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Wednesday, 12 September, 2001, 07:02 GMT 08:02 UK
Passengers stranded in air alert
Passengers from a diverted flight arrive in Cardiff
Passengers from a diverted flight arrive in Cardiff
Hundreds of airline passengers are stranded at Cardiff International Airport amid a global security alert following terrorist attack on America.

Two transatlantic flights were diverted to Cardiff after the suicide plane attacks on the World Trade Center in New York and the Pentagon in Washington.

Swansea-based Travel City Direct said 12,000 of its customers are currently on holiday in the United States - 300 were en-route to Florida when they were diverted to Canada on Tuesday.
An airline passenger tells of her disbelief at events
An airline passenger tells of her disbelief at events

Flights bound from Cardiff to the United States are expected to be suspended amid restrictions brought in by US authorities.

Some of the 270 passengers bound for Los Angeles on a British Airways flight from London were put up in hotels in Cardiff, while others returned to Heathrow airport by bus.

Meanwhile, relatives of people living and working in New York have been hampered in their efforts to contact them by jammed telephone exchanges in America.

Gwenda Jones, from Cardiff, was relieved to hear her 24-year-old son Ed and his girlfriend were safe and well. Mr Jones had contacted his sister from the devastated district of Manhattan to say he was unhurt.

Relatives of people in the United States can contact an emergency helpline on - 0207 008 0000.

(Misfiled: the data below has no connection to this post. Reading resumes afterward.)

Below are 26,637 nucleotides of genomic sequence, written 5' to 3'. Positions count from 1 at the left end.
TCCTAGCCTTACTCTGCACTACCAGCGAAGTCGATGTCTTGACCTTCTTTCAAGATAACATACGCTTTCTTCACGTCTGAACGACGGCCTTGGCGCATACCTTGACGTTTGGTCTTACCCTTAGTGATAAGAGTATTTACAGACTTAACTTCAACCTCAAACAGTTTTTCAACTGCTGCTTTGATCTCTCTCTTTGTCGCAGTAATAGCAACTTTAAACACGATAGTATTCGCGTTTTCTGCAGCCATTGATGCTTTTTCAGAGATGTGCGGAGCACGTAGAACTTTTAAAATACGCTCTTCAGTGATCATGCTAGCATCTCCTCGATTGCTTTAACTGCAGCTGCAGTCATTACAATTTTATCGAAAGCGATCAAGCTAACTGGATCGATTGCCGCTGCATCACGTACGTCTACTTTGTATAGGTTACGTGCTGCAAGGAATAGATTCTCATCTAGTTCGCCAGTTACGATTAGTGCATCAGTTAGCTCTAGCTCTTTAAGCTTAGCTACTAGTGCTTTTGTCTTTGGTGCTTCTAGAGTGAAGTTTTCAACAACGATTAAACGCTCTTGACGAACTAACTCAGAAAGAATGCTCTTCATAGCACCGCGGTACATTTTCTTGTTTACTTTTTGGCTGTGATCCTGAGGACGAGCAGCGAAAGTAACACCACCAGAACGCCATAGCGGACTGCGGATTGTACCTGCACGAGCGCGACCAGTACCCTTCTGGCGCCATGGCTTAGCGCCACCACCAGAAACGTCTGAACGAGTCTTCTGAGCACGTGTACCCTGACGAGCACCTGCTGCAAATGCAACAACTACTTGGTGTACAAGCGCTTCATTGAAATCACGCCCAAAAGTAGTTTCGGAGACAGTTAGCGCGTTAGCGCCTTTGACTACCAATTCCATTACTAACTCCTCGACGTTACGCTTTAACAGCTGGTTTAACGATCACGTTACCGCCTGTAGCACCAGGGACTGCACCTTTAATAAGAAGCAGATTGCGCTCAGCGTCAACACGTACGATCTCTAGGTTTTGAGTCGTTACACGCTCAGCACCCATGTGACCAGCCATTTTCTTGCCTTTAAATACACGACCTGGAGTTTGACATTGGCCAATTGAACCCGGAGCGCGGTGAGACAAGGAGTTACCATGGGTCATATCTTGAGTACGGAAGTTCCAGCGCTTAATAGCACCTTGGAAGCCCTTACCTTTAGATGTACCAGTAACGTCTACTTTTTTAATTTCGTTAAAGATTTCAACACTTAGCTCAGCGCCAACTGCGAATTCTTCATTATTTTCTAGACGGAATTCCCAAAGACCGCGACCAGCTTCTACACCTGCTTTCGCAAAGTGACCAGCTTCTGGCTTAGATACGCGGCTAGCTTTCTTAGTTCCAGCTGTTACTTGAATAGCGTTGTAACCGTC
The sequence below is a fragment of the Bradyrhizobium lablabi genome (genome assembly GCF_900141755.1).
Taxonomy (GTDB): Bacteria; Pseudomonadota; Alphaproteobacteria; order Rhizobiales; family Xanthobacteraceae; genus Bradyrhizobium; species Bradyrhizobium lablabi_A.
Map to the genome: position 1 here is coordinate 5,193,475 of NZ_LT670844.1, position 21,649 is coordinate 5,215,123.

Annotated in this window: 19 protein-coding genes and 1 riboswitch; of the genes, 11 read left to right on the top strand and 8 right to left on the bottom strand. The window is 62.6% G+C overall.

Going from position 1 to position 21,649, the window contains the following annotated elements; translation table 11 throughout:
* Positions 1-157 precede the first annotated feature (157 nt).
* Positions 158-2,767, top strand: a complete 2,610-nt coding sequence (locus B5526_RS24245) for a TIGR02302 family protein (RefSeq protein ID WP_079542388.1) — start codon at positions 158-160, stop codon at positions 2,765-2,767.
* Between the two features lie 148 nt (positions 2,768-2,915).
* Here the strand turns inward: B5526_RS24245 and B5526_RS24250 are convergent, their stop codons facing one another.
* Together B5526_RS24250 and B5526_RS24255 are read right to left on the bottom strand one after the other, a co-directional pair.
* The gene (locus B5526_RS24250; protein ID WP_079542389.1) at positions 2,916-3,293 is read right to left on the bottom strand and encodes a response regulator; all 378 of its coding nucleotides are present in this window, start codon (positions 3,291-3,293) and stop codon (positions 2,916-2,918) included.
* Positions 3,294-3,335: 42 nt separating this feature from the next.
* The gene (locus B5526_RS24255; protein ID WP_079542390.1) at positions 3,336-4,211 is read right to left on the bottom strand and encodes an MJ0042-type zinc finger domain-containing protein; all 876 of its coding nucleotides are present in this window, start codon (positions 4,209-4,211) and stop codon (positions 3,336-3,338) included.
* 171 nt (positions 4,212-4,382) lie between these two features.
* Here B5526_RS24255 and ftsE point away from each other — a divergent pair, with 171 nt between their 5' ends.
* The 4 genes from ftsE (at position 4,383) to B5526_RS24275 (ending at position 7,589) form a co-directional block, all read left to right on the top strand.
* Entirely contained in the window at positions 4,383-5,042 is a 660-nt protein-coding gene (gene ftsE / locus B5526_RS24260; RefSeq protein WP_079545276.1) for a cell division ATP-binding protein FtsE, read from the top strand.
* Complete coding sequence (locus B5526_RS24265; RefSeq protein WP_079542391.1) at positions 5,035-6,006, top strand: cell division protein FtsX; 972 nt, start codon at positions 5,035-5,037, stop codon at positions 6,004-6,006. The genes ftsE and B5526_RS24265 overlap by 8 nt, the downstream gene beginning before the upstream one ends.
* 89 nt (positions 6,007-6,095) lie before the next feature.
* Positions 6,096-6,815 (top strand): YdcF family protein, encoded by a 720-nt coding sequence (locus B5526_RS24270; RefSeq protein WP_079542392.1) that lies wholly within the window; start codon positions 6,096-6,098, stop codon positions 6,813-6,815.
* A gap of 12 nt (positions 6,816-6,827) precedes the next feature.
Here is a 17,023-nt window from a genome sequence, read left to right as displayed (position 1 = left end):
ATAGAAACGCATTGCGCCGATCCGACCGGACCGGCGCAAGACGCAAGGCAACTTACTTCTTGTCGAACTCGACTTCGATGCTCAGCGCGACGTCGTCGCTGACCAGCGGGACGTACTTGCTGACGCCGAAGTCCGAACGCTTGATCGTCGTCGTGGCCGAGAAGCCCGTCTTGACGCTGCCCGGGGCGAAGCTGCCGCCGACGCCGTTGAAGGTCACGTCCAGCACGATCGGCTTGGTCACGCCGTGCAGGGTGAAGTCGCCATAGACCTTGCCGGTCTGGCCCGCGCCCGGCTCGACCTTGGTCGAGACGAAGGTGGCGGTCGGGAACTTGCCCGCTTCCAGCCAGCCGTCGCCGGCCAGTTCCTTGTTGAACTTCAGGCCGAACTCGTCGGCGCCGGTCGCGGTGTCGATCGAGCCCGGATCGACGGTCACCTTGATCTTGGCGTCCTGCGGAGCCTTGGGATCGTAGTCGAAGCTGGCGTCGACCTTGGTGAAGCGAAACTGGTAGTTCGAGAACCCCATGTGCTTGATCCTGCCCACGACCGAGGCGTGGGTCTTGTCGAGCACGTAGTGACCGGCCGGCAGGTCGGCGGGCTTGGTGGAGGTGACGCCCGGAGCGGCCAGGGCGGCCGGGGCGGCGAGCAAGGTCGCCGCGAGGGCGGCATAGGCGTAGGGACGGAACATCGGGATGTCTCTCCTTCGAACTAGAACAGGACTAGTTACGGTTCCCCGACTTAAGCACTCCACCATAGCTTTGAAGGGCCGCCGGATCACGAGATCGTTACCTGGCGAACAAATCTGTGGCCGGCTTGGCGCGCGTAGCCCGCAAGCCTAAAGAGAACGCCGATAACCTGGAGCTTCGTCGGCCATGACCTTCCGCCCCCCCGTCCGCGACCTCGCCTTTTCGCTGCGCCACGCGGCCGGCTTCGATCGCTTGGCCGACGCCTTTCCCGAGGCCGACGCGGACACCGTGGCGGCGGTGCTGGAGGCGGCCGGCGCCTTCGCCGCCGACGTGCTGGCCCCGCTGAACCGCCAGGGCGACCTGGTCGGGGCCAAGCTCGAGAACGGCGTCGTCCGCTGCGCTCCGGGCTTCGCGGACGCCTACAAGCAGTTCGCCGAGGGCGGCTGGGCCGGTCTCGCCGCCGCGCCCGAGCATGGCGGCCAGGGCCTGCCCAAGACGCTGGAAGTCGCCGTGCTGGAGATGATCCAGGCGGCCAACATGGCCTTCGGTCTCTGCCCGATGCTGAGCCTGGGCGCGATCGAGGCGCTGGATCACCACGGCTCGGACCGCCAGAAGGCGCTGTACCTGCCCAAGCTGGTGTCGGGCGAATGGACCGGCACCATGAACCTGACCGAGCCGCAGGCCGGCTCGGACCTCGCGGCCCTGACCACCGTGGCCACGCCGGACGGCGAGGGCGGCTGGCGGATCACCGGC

Three other men from the Caernarfon area of north Wales in New York on holiday were also reported to be safe and well.

In Wales, Cardiff airport terminal manager Dennis Bailey said passengers had been fully cooperating with the heightened security measures in the wake of the terrorist attacks.
Gwenda Jones, mother of man in New York
Gwenda Jones: Son safe and well

None of the scheduled flights bound for Florida from Cardiff are now scheduled to fly on Wednesday and other flights later in the week may be affected.

Assembly First Minister Rhodri Morgan has ordered flags on civic buildings to be flown at half mast and Ford's Bridgend plant has done the same.

A book of condolence to the American victims has been opened at Cardiff City Hall.

The Bishop of St Asaph, the Right Reverend John Davies, has appealed for calm and caution.

He said the events in America could lead to a "climate of terror" reaching round the world.

Pupils and staff at Christ College, Brecon, in mid Wales, have said prayers for the victims of the terrorist attacks.

Archbishop of Wales Rowan Williams
Archbishop of Wales Rowan Williams

The parents of some pupils living in New York were found to be safe and well.

Candles have been lit at churches round Wales in remembrance of the victims.

Pop band Hear'Say - who include Cardiff-born Noel Sullivan - decided to go ahead with a concert in New York on Tuesday night.

They observed a minute's silence for the victims of the attack, which US officials believe will run into thousands.

The Archbishop of Wales, the Most Reverend Rowan Williams, was just a few blocks away in Manhattan from the scene of the disaster.

He witnessed the second plane crashing into the south tower of the World Trade Center. A Church in Wales spokesman said Dr Williams had telephoned his office to say he was safe and well but "extremely shocked".

Assembly First Minister Rhodri Morgan was among the first to condemn the "barbaric" events in the United States.

BBC Wales's Sian Lloyd reports
"Cardiff International Airport is operating with heightened security"
See also:

12 Sep 01 | Americas
Thousands dead in 'evil' attacks
11 Sep 01 | Americas
Eyewitnesses tell of horror
12 Sep 01 | UK
Attacks cancel UK flights
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